Learning a language is learning a culture too; what remains crucial is that the process of learning a new language, for whatever be the reason, serves as a catalyst for the amalgamation of cultures, rather than the over-shadowing of one. ‘English Vinglish’ was one of the films, which showcased this sensitive balance poignantly. The metamorphosis, the learning of a language encourages in an individual, is manifold, and at various levels – mental, emotional, and social. The journey is marked with challenges, milestones, and learnings. I still recall that hailing from a multi-cultural background did not make learning my mother tongue any easier, much to the dismay of my mother’s countrymen (and women).


However, mom and I were of the same opinion: nothing should be forced, as processes take their natural course for the best in life. At 19, I did manage to; finally, learn German thanks to Max Mueller Bhavan or the Goethe Institute. I remember the methodologies very well, and not only that, but the learnt matter too, thanks to the former. The human connect was always paramount, irrespective of the types of tools used.
In today’s time and age, teaching methodologies and techniques have seen phenomenal changes; creativity, interaction, innovation, and other such related words are some of the adjectives, which are the norm. The difference: the rather ‘heavy’ application of technology and its aspects. Recently I took up a new assignment with IL&FS Education and Technology Services or IETS, where I was required to interview a gentleman, by the name of Rupesh Yashwant Kulkarni, from Maharashtra. He is an ICT teacher, who wished to enhance his English speaking skills. He enrolled for an online English speaking course, EnglishBolo, which is a user friendly platform that focusses on the usage of the language in day-to-day professional and personal life, encouraging the user to speak the language, through apt responses, but in a virtual classroom.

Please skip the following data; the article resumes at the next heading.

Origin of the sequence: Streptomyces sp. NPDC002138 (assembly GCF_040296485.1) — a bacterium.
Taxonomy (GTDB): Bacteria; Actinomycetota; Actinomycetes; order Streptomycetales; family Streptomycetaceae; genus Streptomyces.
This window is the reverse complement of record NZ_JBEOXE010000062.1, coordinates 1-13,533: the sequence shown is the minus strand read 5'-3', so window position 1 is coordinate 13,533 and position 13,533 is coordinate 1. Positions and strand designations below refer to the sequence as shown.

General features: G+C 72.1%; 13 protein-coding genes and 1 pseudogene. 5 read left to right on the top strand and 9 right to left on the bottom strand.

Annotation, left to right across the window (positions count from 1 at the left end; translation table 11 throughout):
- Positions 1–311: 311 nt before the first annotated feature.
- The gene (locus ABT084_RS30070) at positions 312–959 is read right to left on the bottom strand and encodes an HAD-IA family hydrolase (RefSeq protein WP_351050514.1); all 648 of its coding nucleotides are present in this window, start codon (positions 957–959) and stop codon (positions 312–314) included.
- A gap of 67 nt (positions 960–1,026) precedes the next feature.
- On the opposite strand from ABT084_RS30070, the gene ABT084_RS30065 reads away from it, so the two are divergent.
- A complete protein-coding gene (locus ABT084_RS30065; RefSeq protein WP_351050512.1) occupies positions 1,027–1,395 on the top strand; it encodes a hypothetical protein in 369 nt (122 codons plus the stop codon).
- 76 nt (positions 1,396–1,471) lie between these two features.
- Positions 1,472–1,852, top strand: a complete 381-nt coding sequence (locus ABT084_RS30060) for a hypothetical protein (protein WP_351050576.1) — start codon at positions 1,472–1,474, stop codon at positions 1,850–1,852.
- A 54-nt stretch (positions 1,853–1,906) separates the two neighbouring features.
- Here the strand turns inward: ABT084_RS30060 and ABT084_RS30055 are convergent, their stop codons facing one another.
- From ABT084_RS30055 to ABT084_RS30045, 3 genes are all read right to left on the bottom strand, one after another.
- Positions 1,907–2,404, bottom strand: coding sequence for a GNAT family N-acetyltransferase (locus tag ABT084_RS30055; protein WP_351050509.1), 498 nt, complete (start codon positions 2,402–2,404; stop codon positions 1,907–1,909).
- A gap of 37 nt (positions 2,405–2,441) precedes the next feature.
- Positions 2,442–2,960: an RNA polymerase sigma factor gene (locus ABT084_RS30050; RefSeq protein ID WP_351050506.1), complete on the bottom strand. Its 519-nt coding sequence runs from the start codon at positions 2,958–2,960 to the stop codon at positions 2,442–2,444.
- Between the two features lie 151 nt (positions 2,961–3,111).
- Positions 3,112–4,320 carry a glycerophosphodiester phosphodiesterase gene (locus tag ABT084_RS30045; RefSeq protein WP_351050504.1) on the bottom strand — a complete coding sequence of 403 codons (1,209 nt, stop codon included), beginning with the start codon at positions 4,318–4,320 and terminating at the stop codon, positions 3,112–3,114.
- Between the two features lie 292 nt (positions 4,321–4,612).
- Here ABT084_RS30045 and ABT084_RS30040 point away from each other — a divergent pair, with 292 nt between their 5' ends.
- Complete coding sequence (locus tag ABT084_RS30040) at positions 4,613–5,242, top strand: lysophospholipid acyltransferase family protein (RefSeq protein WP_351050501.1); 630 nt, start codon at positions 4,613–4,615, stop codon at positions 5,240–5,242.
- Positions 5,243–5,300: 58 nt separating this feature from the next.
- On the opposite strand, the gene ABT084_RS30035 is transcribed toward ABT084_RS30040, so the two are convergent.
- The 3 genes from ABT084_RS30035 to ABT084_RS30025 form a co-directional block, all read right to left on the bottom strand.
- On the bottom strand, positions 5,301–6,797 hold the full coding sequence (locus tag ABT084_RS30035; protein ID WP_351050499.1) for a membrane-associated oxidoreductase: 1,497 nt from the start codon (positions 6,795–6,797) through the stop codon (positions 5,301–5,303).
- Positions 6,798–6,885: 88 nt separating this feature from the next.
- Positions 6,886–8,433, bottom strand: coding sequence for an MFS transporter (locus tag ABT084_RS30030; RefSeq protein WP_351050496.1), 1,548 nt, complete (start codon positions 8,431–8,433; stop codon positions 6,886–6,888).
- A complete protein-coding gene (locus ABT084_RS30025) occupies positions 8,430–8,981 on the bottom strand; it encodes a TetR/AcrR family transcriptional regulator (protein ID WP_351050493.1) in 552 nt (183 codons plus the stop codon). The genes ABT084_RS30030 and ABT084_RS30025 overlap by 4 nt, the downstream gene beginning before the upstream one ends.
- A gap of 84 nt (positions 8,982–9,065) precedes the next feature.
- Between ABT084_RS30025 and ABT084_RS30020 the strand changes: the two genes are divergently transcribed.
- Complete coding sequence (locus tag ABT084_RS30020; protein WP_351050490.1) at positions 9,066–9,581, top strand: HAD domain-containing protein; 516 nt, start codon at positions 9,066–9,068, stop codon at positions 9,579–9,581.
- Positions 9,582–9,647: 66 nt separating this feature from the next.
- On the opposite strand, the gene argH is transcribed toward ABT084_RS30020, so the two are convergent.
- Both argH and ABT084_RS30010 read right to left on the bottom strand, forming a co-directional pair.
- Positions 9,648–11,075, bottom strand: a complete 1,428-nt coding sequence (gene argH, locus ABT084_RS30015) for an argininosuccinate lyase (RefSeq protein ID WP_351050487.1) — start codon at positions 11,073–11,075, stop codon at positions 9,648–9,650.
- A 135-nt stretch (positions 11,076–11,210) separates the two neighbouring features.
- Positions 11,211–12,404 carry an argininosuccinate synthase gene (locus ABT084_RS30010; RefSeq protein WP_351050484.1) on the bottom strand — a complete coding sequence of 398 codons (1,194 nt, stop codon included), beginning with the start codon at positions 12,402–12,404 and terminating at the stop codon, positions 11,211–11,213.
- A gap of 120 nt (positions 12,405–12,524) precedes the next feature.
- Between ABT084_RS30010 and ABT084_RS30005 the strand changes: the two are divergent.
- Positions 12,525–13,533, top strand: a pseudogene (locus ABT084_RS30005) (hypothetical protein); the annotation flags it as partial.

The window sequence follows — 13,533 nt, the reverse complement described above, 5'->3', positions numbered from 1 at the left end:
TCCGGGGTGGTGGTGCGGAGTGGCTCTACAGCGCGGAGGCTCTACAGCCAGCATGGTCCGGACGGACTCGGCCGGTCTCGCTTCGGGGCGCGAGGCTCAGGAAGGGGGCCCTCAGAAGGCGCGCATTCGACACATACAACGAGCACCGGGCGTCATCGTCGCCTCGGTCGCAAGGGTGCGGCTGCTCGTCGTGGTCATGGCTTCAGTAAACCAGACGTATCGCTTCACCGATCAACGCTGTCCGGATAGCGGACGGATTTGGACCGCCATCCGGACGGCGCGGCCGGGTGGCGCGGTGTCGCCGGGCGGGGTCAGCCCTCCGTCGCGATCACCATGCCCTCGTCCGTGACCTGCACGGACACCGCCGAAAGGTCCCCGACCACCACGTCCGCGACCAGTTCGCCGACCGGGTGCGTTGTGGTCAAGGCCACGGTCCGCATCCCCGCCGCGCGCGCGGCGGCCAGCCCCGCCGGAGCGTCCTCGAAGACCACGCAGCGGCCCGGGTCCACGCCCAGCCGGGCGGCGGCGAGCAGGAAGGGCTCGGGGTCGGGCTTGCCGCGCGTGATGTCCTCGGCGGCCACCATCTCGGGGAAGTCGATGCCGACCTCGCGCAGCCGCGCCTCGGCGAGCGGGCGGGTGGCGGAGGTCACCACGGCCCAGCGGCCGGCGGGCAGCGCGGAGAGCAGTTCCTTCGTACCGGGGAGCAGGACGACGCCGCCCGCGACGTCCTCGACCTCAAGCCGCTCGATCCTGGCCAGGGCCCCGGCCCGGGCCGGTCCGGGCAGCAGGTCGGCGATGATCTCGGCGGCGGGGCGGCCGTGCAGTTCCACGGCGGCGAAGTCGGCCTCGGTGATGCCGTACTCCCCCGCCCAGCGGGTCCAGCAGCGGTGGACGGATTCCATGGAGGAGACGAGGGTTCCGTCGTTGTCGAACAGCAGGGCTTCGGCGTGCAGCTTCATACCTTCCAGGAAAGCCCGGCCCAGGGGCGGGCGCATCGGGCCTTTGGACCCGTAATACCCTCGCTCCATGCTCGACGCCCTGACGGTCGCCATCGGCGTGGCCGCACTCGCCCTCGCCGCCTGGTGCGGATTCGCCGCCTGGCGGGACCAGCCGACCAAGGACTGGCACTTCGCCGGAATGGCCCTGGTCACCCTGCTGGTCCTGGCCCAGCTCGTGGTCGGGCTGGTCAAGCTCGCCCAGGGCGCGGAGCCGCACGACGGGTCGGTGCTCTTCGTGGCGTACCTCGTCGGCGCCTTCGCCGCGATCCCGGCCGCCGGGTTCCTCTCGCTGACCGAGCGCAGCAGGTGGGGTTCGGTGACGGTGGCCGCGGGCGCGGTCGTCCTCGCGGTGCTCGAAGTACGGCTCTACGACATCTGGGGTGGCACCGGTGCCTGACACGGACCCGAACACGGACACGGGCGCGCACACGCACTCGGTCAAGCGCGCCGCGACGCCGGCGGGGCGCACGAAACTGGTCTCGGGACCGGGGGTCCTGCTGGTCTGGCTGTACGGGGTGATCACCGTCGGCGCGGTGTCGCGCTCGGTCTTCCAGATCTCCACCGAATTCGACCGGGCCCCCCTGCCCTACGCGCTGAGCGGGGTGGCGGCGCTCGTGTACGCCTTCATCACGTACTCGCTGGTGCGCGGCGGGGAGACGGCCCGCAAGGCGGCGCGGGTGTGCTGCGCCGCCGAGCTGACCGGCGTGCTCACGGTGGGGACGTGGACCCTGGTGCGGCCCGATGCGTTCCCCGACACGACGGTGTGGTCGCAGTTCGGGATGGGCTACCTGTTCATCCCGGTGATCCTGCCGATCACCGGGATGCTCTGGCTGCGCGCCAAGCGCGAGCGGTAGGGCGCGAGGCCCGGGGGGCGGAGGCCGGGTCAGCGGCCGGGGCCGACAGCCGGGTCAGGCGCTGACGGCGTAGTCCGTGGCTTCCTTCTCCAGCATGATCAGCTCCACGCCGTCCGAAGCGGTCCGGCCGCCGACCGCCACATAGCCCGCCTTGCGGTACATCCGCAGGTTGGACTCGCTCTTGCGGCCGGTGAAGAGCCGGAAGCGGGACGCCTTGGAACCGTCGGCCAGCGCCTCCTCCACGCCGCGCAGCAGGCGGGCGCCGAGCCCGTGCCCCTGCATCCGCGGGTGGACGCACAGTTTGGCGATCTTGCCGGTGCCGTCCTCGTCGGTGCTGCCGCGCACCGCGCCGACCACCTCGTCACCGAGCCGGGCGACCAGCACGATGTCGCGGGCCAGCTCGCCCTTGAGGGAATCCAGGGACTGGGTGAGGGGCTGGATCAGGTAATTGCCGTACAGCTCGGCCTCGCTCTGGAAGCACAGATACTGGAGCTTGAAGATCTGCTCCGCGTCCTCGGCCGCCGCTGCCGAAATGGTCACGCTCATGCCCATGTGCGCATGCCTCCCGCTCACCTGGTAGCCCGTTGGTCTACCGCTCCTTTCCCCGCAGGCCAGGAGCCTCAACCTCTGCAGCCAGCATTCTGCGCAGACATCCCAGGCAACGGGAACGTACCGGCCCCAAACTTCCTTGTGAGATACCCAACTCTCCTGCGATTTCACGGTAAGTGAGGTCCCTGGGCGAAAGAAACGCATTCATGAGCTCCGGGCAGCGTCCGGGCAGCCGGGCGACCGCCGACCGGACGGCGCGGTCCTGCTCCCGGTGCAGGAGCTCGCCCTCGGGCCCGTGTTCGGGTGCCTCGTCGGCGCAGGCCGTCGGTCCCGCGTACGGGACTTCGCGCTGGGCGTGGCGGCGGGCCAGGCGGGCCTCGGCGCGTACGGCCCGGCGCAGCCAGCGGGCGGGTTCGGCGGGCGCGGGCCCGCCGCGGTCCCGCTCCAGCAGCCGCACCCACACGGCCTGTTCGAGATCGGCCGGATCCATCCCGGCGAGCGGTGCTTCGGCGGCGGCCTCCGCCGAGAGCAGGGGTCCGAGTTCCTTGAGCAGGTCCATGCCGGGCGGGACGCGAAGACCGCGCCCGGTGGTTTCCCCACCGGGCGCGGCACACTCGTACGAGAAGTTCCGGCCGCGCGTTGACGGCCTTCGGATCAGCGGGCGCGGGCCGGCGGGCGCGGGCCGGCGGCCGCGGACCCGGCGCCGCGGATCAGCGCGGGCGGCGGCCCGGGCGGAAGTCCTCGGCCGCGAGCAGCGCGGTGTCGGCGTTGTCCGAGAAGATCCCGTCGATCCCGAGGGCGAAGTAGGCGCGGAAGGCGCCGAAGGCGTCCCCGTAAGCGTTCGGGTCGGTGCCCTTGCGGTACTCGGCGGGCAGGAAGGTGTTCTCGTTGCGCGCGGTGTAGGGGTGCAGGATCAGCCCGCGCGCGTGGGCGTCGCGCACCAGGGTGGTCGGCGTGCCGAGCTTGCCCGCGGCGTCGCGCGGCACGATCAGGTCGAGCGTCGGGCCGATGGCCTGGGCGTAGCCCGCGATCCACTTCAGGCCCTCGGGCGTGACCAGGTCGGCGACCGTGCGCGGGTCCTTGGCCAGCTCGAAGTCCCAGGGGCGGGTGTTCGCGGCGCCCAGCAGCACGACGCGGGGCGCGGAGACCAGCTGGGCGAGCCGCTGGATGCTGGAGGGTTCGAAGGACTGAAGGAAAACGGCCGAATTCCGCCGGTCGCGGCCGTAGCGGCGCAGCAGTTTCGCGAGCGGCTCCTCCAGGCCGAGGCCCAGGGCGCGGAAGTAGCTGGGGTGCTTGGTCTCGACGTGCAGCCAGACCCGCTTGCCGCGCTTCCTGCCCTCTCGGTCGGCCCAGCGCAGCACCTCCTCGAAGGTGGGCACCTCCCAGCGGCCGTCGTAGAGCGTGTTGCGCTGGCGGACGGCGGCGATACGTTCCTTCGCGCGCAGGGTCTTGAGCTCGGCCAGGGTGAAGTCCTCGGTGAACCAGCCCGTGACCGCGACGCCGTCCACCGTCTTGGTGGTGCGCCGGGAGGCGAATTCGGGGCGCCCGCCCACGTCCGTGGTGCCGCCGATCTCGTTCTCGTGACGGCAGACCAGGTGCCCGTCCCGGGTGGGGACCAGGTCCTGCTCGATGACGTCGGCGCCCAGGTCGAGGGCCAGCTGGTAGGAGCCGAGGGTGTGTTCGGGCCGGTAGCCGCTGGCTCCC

I quizzed him about his experience, and he answered that the experience had, indeed, been unique. Well, what was, I begged to know, not understanding how a language could, possibly, be taught online with such success. He explained about the comfort involved, thanks to an ‘anytime, anywhere’ approach, involving a virtual yet interactive exchange of inputs, ideas and feedbacks with teachers and students, which was a big USP in today’s hectic and chaos. The site, he says, is a reservoir of different types of assignments for different levels of students, which one could attempt at one’s own pace, but within a stipulated time frame of 90 days. Another ‘peer’ of his, who is a school coordinator, Trinath Kabir Chandra Patra, highlighted the course’s cost effectiveness as advantageous.
I wondered to myself: how times have changed? I remembered the strict timings, the home-works, and the stringent timelines, but I guess ‘a lot of water has flown under the bridge since then’. Having said the same, the language teaching ‘market’ has grown by leaps and bounds. The fact remains though that whether virtual or physical, the interaction with fellow human beings holds true, always. The human component is vital for any form of learning, development and growth. Having said this, I still could not resist logging-on to the EnglishBolo site to have a sneak-peak myself in order discover, for myself, what all the ‘furore’ was all about…that is for another time to describe, dear readers!

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